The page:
Multisystemic Therapy (MST)
Youth Villages offers intensive in-home services using Multisystemic Therapy® (MST®) in Tennessee, Alabama, North Carolina. MST has been demonstrated to be successful in helping young people age 12 to 17 who display serious antisocial behaviors and are at-risk of placement out of the home due to their behaviors.
MST is built on the principle and scientific evidence that a seriously troubled child’s behavioral problems are multidimensional and must be confronted using multiple strategies. The serious behavior problems of a child typically stem from a combination of influences, including family factors, deviant peer groups, problems in school or the community, and individual characteristics. The MST model calls for simultaneously addressing all of those inter-related areas.
MST is a family-based mental health treatment model developed by Scott W. Henggeler, Ph.D., at the Family Services Research Center at the Medical University of South Carolina. MST has been validated as an effective treatment model for reducing anti-social behavior among juveniles. Sixteen published outcome studies have documented positive, long-term behavioral change in youth who received MST.
Therapy is intensive and is conducted in the child’s home by a single counselor. The counselor typically works with the child and family over a three-to five-month period. As part of the process, the counselor typically works closely with teachers, neighbors, extended family, even members of the child’s peer group and their parents. A counselor on the MST team is available to the family 24 hours a day, seven days a week.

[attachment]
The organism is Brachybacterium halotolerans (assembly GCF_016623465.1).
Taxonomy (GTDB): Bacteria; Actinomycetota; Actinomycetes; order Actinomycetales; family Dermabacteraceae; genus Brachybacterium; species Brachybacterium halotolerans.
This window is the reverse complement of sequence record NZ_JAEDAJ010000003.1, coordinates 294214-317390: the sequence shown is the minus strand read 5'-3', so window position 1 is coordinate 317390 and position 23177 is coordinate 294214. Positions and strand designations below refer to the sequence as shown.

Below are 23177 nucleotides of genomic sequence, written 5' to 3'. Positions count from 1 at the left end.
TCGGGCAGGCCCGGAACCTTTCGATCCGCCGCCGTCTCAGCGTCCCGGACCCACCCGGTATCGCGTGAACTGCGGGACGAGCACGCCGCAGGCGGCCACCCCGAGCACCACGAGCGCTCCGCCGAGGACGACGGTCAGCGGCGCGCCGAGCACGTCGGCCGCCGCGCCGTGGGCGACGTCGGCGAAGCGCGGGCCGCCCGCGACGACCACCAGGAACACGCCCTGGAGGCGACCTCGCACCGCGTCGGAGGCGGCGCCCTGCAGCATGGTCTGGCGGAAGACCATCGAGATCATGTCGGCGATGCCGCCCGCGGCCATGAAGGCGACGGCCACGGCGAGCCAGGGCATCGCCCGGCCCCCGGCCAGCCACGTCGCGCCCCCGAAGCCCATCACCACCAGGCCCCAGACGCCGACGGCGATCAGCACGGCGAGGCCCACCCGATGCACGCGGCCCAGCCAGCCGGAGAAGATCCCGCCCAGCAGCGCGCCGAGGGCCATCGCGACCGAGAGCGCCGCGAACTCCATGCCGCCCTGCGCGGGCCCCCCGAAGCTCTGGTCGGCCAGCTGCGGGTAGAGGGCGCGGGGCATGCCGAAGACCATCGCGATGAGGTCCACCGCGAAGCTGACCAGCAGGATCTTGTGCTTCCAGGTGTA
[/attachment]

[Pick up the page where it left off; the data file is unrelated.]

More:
Youth Villages’ MST Program features elements of successful trials of MST that have been demonstrated to transport to diverse communities:
- Low caseload (four to six families)
- High level of supervision, training, and clinical consultation, all
conducted in accordance with MST specifications
- Thorough, on-going assessment of each family’s strengths,
needs, and barriers to progress
- Individually designed treatment plans to address specific drivers
of antisocial behavior
- Monitoring of adherence through implementation of MST’s Quality
Examples of these findings include the following reports:
- MST Services
- Evidence Based Programs
- Blueprints Model Programs – Multisystemic Therapy
- Scientifically Based Approaches to Drug Addiction Treatment
The average cost of MST treatment for a child is thousands less than traditional hospital-based treatment or other out-of-home placements. Savings result not only from less expensive services, but from reduced future costs to the community due to successful treatment outcomes.